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Beet and Walnut Tacos with Carrot-Miso Salsa

Serves 4


    These tacos not only pack a flavor punch, but are also composed of plant-based powerhouse nutritional stars. Carrot tops add a fresh, herb-like taste to enhance the carrot flavor in the miso salsa. But be careful: Don’t use the tops if they’re very large, as they will be bitter.15


    Beet and Walnut Tacos with Carrot-Miso Salsa


    Beet and Walnut taco filling
    • 6 small red beets, including beet greens
    • 1 Tbsp grapeseed oil
    • 2 small shallots, finely diced
    • 1 garlic clove, minced
    • 1 cup lightly toasted walnut halves,
    • coarsely chopped
    • 1/2 tsp ground cumin
    • 1/2 tsp dried oregano
    • 1/2 tsp smoked paprika
    • Juice from 1/2 lime
    Carrot-miso salsa
    • 1 medium-sized fresh carrot, including top
    • 1 Tbsp grapeseed oil, plus extra
    • 1/2 tsp finely grated peeled ginger root
    • 1/2 tsp finely diced shallot
    • 1 garlic clove, minced
    • 1 Tbsp white miso paste
    • 1/2 cup diced Roma tomatoes
    • 1/2 tsp finely diced jalapeño
    • 1/2 cup cilantro, chopped
    • Zest and juice from 1 lime
    • 6 to 8 corn tortillas
    • garnish suggestions
    • avocado
    spicy vegan mayo
    • fresh lime
    • Cholula hot sauce
    • shredded vegan cheese


    Per serving:

    • calories317
    • protein7g
    • fat5g
    • carbs21g
      • sugar8g
      • fiber5g
    • sodium233mg



    1. Make the filling: Scrub beets; remove and reserve beet greens.Place beets in steamer basket over boiling water. Cover and cook for about 30 minutes, or until tender all the way through but still slightly firm. When cool enough to handle, peel and cut into small dice. You should have about 2 cups diced.
    2. In medium saucepan, heat grapeseed oil over medium heat. Add shallots and garlic and cook, stirring often, until shallots have softened, about 3 minutes. Stir in walnuts and cook, stirring constantly, for 2 minutes. Add diced beets and let mixture cook, uncovered, stirring often, until ingredients are soft and liquid has all been absorbed, about 10 minutes. Stir in seasonings and lime juice until aromatic. Remove mixture from heat and set aside.
    3. Make the salsa: Preheat oven to 400 F. Remove carrot top from carrot and finely chop. Set aside. Peel and cut carrot into small dice. You should have about 1 cup. Rub diced carrot with a little grapeseed oil. Spread out on baking sheet and roast in preheated oven for 15 minutes, or until slightly golden but still firm. Remove and set aside.
    4. In medium saucepan, heat grapeseed oil over medium heat. Add ginger root, shallot, and garlic and gently sweat until slightly translucent. Add diced carrot and miso and stir until carrot starts to become tender, about 5 minutes. Remove from heat and fold in tomatoes, jalapeño, carrot top, cilantro, and lime zest and juice.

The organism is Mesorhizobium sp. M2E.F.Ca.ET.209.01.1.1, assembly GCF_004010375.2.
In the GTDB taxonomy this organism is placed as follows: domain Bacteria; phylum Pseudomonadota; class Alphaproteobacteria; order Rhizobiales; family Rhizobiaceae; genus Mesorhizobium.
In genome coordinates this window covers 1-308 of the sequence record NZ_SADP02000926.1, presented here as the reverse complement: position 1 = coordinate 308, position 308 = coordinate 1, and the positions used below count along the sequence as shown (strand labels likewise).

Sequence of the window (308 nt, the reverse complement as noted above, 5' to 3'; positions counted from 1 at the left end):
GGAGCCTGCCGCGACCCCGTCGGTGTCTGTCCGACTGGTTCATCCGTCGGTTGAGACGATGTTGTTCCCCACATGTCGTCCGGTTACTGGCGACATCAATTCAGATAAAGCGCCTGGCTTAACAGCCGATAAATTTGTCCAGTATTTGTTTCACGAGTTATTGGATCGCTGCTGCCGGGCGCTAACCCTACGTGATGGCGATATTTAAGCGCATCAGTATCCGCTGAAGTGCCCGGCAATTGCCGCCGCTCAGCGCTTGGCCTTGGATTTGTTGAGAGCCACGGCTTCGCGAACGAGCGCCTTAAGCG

5. To serve tacos, wash, dry, and julienne beet greens. Line corn tortilla with beet greens. Top with a scoop of beet and walnut taco filling and carrot-miso salsa and your choice of additional garnishes.


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    Going Pro

    Going Pro

    You might think of protein as something you mainly get from a meal and, therefore, not a component of dessert. But, if you’re going to opt for dessert from time to time, why not consider working in ingredients that go big on this important macronutrient? It’s easier (and more delicious) than you may think! Protein is an essential part of every cell in your body and plays a starring role in bone, muscle, and skin health. So, certainly, you want to make sure you’re eating enough. And it’s best to spread protein intake throughout the day, since your body needs a continual supply. This is why it can be a great idea to try to include protein in your desserts. When protein is provided in sufficient amounts in a dessert, it may help you feel more satiated and help temper blood sugar swings. Plus, in many cases, that protein comes in a package of other nutritional benefits. For instance, if you’re eating a dessert made with protein-packed Greek yogurt, you’re not just getting protein; you’re getting all the yogurt’s bone-benefitting calcium and immune-boosting probiotics, too. Adding nuts to your dessert doesn’t just provide plant-based protein, but it also provides heart-healthy fats. Yes, desserts need not be just empty calories. Ready for a treat? These protein-filled desserts with a healthy twist are dietitian-approved—and delicious.